A Meditation On The Genius of ALF’s Staff Writers

So I sit down in front of my Tivo the other day and find not one but four episodes of ALF recorded. Turns out that my roommates saw that they were doing The Top N Episodes of ALF on TV Land and snagged at least four of them. Good luck for me. When Rock Chalk got home from work we sat down to watch one of them. Now is perhaps the right time to inform you that I was neither drunk nor high on anything when watching this show, so all the below analysis and comment is purely based on a sober reasoning of the Art of ALF.

The episode we watched was entitled “Ballad of Gilligan’s Island”. The short summary is that ALF thinks his life in the Tanner household is boring and he wishes he lived on Gilligan’s Island, where every day is full of fun and surprises. He builds a lagoon in the backyard, Willy yells at him and tells him to fill it back in, and when he gets tired shoveling ALF falls asleep and has a dream where he is on Gilligan’s Island. He learns his lesson that Gilligan’s Island isn’t much more exciting than his own life and then wakes up and is glad he lives with Willy and the family.

It’s a rather unexceptional episode, but it showcases some things that a.) I never much noticed when I was a child watching ALF on a regular basis, and b.) absolutely stunned me to see in a network situation comedy.

The most interesting thing about the writing quality of ALF is the fact that sometimes the writers used words that I don’t know. I am a rather humble person but there are two things with which you should not fuck with around me: presume to have a better sense of direction than me or presume to think you have a better vocabulary than me. I am excellent at both, and have laid the vocab smackdown on Wirkuswhazz many times (see the “fiat” bet from Amy and Paul’s Wedding story for one example). Amazingly, ALH whipped out 1 word I just plain had never heard, plus 2 that I struggled with to explain to Rock Chalk. The amazing thing about the usage of these words is that they weren’t played for laughs (as in, “I’m going to say this word and everyone will laugh at ALF’s response to such a big, tough-sounding word.”) ALF and Willy just use big, complex words and then move on without comment. Example 1: Willy and ALF are having a conversation and ALF makes a comment about Willy having an erudite observation.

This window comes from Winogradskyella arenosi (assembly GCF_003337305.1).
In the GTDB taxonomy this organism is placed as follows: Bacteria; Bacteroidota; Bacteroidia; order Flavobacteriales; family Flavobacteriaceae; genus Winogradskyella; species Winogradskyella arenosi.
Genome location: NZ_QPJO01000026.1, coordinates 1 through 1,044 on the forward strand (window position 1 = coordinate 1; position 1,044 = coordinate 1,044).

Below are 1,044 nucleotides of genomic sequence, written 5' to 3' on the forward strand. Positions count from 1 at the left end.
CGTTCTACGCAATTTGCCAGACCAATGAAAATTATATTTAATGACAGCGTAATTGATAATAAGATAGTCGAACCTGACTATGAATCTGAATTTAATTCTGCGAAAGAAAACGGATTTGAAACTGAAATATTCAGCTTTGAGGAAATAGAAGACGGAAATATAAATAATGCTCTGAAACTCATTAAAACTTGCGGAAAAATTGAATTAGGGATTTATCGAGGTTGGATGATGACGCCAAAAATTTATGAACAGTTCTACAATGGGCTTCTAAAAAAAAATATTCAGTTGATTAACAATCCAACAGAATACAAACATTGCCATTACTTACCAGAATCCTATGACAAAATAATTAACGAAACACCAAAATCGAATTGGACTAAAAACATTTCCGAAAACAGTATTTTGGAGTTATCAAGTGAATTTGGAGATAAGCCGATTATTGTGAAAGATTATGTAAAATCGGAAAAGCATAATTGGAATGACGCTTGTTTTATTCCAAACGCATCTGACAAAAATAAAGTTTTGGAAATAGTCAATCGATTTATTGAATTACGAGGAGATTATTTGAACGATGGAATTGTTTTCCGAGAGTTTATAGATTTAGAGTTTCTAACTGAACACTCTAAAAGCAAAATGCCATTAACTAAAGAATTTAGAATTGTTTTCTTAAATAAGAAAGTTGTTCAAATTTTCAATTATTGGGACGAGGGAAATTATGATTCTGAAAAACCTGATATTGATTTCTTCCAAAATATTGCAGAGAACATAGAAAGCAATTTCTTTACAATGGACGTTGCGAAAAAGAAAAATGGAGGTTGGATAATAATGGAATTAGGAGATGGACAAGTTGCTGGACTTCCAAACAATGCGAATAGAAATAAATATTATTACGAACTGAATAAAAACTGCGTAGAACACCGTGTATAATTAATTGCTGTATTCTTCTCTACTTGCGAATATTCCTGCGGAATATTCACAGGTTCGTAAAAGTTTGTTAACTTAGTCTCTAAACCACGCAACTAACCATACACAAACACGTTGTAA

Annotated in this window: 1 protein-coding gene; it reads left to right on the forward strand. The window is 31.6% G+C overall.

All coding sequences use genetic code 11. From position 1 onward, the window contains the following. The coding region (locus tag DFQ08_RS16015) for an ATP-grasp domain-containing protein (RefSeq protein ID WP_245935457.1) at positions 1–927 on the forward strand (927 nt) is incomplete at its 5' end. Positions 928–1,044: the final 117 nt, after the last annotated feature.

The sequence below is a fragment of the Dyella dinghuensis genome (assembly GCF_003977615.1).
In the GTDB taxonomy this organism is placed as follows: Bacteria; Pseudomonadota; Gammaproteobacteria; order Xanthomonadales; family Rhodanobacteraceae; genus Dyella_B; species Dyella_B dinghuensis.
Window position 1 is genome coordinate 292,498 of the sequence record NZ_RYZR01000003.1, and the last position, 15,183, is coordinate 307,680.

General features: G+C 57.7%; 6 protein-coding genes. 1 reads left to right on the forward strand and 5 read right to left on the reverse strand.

From the indispensible Dictionary.com:

erudite

\Er”u*dite\ (?; 135), a. [L. eruditus, p. p. of erudire to free from rudeness, to polish, instruct; e out + rudis rude: cf. F. [‘e]rudit. See Rude.] Characterized by extensive reading or knowledge; well instructed; learned. “A most erudite prince.” –Sir T. More. “Erudite . . . theology.” –I. Taylor. — Er\”u*dite`ly, adv. — Er\”u*dite`ness, n.

Holy fuck, ALF, where’d you pull that from?

Later on, after ALF’s new backyard lagoon is fallen into by Willy and he is ordered to fill it in, Willy’s daughter brings ALF a glass of lemonade. His response is our Example number 2: “Thanks, the water here [in the lagoon] was getting a bit brackish.”

Now, I know what brackish water is because when I went to visit Wirkuswhazz in Louisiana and I got a temporary fishing license I had to state whether it was for freshwater, saltwater, or brackish water. But on a whole, what percentage of America knows what brackish means?

Finally, the knockout punch of the episode is a one-two combination from the Professor of Gilligan’s Island fame. Gilligan complains that with all the Professor’s ability and intelligence, he was never able to build them a boat. Professor responds that if not for Skipper’s “hepatudinal little buddy” they would have escaped a long time ago. That word stomped on my vocabulary’s nuts. I still can’t find it in the dictionary. And lest you think the word is made up, I think it isn’t because when ALF said “hepatudinal?” the Professor responded, “Yes, addlepated.” Now, addlepated IS a word that I know.

Again, from Dictionary.com:

addlepated
adj.

1. Befuddled; confused.
2. Eccentric; peculiar: � [Her] estates… are odes to addlepated excess, a melange of priceless antiques and thrift-store horrors� (Michelle Green).
3. Senseless; mad: �led the addlepated charge of the Light Brigade at Balaclava� (Thomas Flanagan).

As Anthony pointed out to me at lunch today, there are many shows that sneak in big, complex-sounding words to up the “nerdy” factor or the admiration among insiders. Consider Futurama, with its quantum mechanics inside jokes or the many binary references in the background. But while it and many others like it take a science path to the intellectual vocabulary high road, ALF is one of the first (if not THE first show) that has more of a high literary vocabulary. This fact, coupled with the highly realistic conversations between “friends” on the show and the interesting use of strange scenes with seeming spirals of meta-ness all make me want to declare ALF High Art.

To anyone who laughs this off immediately, I encourage you to see some episodes with an open mind with regard to the topic, and report back with your opinions.

–whazz on

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